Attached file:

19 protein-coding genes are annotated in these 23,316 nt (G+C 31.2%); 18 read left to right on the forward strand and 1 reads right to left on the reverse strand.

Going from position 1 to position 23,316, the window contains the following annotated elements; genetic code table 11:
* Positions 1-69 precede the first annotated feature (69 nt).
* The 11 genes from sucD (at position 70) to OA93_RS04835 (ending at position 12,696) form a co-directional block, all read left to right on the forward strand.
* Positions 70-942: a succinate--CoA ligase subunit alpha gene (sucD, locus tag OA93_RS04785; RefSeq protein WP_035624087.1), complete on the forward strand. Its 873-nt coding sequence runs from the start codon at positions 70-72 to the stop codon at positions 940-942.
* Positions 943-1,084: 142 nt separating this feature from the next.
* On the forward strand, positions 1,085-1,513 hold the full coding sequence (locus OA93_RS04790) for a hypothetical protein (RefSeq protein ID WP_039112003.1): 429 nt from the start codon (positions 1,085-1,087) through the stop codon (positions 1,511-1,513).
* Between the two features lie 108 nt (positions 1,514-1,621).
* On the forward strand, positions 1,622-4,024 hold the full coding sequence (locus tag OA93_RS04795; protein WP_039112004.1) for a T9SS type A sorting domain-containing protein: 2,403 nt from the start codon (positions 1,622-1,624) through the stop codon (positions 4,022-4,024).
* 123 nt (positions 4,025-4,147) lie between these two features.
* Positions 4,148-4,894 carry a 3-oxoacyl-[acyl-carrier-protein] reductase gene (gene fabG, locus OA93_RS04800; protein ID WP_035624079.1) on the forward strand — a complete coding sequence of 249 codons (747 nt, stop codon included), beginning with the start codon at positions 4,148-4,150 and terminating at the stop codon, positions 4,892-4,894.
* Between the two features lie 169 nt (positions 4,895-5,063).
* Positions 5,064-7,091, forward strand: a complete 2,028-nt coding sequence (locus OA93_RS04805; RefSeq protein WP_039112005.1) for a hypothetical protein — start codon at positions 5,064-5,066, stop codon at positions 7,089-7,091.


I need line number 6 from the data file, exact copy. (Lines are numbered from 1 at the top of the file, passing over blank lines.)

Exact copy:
* Positions 943-1,084: 142 nt separating this feature from the next.